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Schools Exposed to Potential $3-Million Theft Loss, Audit Finds

December 23, 1987|ELAINE WOO | Times Education Writer

A state audit of the Los Angeles Unified School District released Tuesday said sloppy record-keeping and procurement practices exposed the district to $3 million in potential fraud or theft over the last two years, but found no evidence that the weaknesses resulted in losses.

The state auditor general's report, requested by Assemblywoman Marian W. La Follette (R-Northridge) after the discovery last year of an embezzlement scheme involving high-level district officials, found "no major breakdowns" in procedures governing purchases and use of district property.

But the report urged district officials to more strictly enforce district rules designed to prevent theft by its employees, particularly those involved in purchasing.

"The audit demonstrated that the policies (to prevent theft and fraud) are there. It's just that they were not being followed," La Follette said at a press conference in Los Angeles.

La Follette said her concern about district management of purchases and property was prompted by the district attorney's investigation last year into the theft and resale of more than $1 million in district supplies, ranging from pesticides to toilet paper, by a ring of district employees and outside vendors.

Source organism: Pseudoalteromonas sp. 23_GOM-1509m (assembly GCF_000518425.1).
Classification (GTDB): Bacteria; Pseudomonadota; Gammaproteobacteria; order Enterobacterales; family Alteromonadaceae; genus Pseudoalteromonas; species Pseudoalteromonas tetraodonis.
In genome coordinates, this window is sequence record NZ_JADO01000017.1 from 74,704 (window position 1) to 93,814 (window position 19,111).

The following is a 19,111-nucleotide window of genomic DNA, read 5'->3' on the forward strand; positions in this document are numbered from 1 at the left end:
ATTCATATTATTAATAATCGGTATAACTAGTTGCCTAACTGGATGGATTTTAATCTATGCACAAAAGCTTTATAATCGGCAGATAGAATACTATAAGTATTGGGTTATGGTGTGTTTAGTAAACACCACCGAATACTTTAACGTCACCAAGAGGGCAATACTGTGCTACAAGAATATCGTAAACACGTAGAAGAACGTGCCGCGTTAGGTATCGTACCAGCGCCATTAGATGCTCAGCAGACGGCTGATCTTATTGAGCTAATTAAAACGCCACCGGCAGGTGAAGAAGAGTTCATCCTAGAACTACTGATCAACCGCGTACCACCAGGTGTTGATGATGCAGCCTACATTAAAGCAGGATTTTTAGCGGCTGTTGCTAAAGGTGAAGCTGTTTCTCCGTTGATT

Twenty-one people have been charged in the embezzlement scheme, including the district's director of custodial operations, James L. Riley, and his deputy, Melvin N. Tokunaga. Trials are pending for both men, a spokesman for the district attorney's office said.

District officials suggested that the state auditor's report exaggerated the problems in the district, although they said it offered some valid criticisms.

"It was very strongly worded for what amounted to a little bit of concern," Supt. Leonard Britton said. "I think we have very good controls." The auditor's report noted that the district has corrected or is in the process of correcting the weaknesses cited.

One of the major problems found by the state auditor was a lack of adequate verification measures in district transactions. According to the auditor's sampling of six schools and five district offices, 17% of small purchases (less than $400 each) and 19% of service contract orders were not verified by a person other than the employee who placed the order. In those cases, the audit report stated, the district could not be sure that it received the equipment and supplies it paid for.

State auditor Thomas A. Britting said the potential losses could have amounted to $3 million, or less than 1% of the approximately $557.7 million worth of purchases the district made during the 1985-86 and 1986-87 fiscal years.

The audit also criticized the district's ability to keep track of expensive equipment, such as typewriters and computers. It found that a district policy regarding written check-in and check-out of equipment by employees was often ignored and that many items were not properly secured. However, the auditor was able to trace all but two of 84 pieces of district equipment selected for its sample inventory search.

Britton stressed that the report uncovered no wrongdoing. But he acknowledged that the district could be faulted for not doing a good enough job of clearly articulating district rules to all its employees.

He also said more could be done to strengthen the district's purchase verification procedures.

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